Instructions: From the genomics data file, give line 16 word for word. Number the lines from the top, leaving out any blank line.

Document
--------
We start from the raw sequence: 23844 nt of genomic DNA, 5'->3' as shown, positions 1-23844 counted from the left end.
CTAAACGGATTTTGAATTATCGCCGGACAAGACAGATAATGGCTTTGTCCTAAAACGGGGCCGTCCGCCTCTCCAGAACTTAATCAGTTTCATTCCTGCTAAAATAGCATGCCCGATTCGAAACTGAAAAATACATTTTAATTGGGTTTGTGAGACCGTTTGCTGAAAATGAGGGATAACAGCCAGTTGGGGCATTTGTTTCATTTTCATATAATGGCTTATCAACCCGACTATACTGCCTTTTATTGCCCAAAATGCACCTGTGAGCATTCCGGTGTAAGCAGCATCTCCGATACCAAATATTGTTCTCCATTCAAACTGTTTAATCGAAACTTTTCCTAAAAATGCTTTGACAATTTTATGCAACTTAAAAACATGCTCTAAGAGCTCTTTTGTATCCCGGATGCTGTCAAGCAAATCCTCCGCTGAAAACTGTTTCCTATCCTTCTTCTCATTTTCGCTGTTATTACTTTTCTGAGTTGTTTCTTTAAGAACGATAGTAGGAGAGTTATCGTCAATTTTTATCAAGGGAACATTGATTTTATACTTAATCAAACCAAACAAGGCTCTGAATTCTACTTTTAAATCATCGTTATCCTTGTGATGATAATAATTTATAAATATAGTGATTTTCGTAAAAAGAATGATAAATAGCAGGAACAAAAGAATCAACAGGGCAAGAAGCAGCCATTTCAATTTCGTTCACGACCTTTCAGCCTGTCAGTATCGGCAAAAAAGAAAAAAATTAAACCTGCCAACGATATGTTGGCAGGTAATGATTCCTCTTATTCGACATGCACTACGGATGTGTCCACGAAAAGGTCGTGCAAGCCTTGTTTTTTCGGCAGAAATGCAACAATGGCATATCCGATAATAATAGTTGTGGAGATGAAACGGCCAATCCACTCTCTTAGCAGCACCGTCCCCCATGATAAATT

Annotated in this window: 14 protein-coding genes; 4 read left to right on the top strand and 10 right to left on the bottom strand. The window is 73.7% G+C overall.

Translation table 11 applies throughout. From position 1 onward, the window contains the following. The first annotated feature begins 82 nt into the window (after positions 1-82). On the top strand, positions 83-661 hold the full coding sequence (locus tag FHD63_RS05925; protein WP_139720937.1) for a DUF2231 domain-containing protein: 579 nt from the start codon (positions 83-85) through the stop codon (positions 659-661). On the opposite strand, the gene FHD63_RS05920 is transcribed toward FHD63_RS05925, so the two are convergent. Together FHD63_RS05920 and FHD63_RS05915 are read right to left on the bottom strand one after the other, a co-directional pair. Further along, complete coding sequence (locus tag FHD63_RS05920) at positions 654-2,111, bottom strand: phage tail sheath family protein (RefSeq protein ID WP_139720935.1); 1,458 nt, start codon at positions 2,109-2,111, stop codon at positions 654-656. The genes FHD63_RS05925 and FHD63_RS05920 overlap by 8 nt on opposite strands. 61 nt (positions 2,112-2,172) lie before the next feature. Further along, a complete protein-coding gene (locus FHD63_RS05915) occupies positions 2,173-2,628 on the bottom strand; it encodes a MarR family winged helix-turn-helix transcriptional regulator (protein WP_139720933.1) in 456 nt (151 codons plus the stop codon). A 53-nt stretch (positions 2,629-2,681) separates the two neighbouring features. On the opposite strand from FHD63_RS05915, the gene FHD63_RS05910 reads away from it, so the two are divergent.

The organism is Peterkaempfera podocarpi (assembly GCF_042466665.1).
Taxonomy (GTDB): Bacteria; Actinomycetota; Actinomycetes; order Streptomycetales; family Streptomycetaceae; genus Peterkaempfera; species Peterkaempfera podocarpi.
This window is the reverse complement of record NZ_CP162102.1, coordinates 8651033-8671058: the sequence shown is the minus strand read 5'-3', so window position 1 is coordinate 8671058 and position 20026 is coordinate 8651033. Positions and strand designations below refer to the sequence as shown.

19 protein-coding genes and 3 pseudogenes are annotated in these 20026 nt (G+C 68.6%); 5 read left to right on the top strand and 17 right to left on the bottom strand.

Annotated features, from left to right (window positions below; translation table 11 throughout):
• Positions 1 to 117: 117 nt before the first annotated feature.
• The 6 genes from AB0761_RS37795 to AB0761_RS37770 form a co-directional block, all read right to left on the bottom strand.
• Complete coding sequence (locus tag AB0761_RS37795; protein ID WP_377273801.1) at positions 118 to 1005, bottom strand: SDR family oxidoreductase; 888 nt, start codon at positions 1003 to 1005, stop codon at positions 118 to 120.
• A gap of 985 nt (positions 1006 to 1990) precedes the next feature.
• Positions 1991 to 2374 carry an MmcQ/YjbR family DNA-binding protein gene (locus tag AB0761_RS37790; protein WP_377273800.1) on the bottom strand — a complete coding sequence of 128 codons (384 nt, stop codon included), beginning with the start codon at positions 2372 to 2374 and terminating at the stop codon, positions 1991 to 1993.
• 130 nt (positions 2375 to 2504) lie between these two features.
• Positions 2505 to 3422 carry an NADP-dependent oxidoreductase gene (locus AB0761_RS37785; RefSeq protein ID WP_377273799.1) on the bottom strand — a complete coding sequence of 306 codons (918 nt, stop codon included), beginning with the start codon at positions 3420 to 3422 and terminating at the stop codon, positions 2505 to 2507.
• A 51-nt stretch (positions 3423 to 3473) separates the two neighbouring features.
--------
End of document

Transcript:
• Positions 2505 to 3422 carry an NADP-dependent oxidoreductase gene (locus AB0761_RS37785; RefSeq protein ID WP_377273799.1) on the bottom strand — a complete coding sequence of 306 codons (918 nt, stop codon included), beginning with the start codon at positions 3420 to 3422 and terminating at the stop codon, positions 2505 to 2507.